France fines Apple for slowing down old iPhones

Published: February 8, 2020


France’s competition and fraud watchdog DGCCRF slapped Apple with a $27million fine for intentionally slowing the operation of older iPhones without informing customers.

The amount matches the income Apple makes in under three hours.

In 2017 Apple had confirmed that it slowed down devices but claimed it was done to “prolong the life” of the smartphone.

A statement released by the company states that the issue with the watchdog had been resolved.

Many customers believe Apple slows down the phones to encourage them to upgrade their iPhones, however, the company denied this.

In 2017, that the company acknowledged that operating system updates released for the iPhone 6, iPhone 6s, iPhone SE and iPhone 7 included a feature “to smooth out” power supply from batteries that are cold, old or low on charge.

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The lithium-ion batteries installed in the smartphone become less proficient in supplying to demands and become dated over time.

The smartphones without the adjustment would shut down abruptly because of a precaution designed to prevent components from getting fried, said Apple.

The company launched a software update for the iPhone 6, iPhone 6s and iPhone SE which “smoothed out” battery performance.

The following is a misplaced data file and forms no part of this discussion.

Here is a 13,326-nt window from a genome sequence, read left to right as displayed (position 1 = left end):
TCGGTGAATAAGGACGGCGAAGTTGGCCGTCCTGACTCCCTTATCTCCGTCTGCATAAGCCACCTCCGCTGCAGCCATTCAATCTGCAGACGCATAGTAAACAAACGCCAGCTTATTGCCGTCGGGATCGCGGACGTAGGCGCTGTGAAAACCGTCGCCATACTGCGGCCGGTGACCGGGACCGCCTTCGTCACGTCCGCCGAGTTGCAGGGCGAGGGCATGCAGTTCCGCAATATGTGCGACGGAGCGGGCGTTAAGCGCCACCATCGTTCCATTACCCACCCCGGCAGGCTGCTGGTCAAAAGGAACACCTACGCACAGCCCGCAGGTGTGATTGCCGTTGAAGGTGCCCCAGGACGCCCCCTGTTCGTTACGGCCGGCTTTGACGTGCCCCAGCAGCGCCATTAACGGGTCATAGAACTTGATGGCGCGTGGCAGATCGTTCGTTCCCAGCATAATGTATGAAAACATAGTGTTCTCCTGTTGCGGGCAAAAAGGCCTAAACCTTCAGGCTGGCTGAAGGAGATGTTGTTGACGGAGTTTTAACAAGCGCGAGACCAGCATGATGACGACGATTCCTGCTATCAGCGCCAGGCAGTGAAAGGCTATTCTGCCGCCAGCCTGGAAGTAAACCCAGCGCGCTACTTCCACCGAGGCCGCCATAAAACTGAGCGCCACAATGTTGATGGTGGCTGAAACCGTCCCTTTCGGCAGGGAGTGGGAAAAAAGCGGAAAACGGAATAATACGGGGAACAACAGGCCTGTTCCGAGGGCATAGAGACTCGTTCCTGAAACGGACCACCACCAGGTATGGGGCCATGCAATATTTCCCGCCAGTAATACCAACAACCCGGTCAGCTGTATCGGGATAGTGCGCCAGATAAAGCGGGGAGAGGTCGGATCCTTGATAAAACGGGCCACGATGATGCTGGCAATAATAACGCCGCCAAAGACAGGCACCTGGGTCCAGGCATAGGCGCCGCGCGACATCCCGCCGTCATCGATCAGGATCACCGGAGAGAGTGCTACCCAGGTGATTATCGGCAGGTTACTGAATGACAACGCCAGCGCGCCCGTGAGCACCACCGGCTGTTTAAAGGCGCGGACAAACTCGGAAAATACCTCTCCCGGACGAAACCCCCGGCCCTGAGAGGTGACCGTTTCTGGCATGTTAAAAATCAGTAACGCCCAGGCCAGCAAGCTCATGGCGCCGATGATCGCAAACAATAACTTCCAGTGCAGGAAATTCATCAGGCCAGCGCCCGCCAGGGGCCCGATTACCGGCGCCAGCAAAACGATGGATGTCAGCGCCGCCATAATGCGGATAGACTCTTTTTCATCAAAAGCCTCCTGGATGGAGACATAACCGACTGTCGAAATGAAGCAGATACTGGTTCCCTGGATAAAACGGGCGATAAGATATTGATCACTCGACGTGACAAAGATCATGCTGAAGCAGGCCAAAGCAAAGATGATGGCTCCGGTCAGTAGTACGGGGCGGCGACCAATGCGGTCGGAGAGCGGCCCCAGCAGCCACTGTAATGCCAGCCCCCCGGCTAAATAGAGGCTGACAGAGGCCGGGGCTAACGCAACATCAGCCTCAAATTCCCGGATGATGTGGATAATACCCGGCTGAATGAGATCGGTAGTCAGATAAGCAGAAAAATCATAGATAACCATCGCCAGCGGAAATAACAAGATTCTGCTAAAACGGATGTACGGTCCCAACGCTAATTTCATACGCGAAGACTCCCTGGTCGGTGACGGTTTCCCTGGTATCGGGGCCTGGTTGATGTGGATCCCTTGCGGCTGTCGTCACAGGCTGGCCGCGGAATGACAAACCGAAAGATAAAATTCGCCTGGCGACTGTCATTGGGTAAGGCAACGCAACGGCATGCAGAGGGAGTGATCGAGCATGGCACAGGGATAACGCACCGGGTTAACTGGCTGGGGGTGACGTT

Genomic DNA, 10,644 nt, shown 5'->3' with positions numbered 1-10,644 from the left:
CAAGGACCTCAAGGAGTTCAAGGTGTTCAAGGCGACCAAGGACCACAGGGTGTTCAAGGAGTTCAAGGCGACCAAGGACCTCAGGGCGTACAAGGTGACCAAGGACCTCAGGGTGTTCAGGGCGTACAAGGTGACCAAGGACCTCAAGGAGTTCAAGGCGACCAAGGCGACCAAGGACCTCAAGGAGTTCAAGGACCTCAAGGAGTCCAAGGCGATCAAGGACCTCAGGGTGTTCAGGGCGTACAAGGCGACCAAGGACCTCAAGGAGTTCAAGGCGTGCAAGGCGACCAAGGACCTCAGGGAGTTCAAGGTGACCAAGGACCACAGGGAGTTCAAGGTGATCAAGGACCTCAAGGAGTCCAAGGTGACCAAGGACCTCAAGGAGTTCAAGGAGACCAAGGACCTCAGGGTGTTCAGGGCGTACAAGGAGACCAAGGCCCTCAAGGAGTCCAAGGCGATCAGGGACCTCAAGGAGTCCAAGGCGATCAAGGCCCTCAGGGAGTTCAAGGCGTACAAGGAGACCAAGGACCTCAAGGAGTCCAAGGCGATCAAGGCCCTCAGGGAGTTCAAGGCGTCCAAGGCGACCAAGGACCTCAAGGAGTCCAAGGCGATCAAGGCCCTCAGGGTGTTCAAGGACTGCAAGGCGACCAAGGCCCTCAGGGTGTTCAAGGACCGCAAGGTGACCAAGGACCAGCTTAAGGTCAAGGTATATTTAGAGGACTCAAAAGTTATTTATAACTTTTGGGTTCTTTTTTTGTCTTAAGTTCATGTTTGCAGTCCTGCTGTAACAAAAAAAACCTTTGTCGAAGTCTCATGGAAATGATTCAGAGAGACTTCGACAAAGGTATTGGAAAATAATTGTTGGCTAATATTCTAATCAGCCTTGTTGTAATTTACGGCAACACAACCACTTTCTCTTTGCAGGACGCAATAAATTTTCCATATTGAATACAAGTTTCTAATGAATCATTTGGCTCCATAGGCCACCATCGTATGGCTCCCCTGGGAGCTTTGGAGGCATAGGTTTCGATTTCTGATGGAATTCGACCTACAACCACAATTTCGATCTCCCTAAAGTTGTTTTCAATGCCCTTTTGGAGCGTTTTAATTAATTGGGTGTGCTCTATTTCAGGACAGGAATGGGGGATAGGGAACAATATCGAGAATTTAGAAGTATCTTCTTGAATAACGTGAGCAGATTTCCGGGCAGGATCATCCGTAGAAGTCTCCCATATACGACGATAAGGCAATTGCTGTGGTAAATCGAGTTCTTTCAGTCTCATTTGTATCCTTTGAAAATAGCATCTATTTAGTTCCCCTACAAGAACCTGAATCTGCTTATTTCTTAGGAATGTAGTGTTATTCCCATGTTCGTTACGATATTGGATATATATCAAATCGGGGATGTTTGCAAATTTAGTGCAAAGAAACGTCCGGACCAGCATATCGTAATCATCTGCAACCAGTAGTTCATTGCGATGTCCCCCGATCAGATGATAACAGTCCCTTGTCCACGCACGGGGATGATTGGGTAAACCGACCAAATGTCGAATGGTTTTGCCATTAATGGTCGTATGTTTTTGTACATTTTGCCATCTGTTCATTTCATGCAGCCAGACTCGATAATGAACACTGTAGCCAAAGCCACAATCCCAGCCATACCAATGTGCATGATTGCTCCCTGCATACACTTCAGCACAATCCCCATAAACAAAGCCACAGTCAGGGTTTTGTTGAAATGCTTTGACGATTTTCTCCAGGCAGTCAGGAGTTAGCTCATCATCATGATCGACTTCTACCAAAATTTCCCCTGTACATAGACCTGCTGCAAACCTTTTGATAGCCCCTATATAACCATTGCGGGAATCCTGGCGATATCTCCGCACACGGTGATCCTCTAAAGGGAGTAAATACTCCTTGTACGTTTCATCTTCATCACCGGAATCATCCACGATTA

According to the French watchdog iPhone users “were not informed that installing iOS updates (10.2.1 and 11.2) could slow down their devices”.

As per the agreement with DGCCRF, Apple is to display a banner on its French-language website for a month.

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It says Apple “committed the crime of deceptive commercial practice by omission” and had agreed to pay the fine.

The list of iPhone devices that have been slowed down include:

iPhone 6, 6 Plus, 6S, 6S Plus

iPhone SE

iPhone 7 and 7 Plus

iPhone 8 and 8 Plus running iOS 12.1 or higher

iPhone X running iOS 12.1 or higher

iPhone XS, XS Max and XR running iOS 13.1 or higher

“The effects of performance management on these newer models may be less noticeable due to their more advanced hardware and software design,” said Apple.

This article originally published on BBC Tech.

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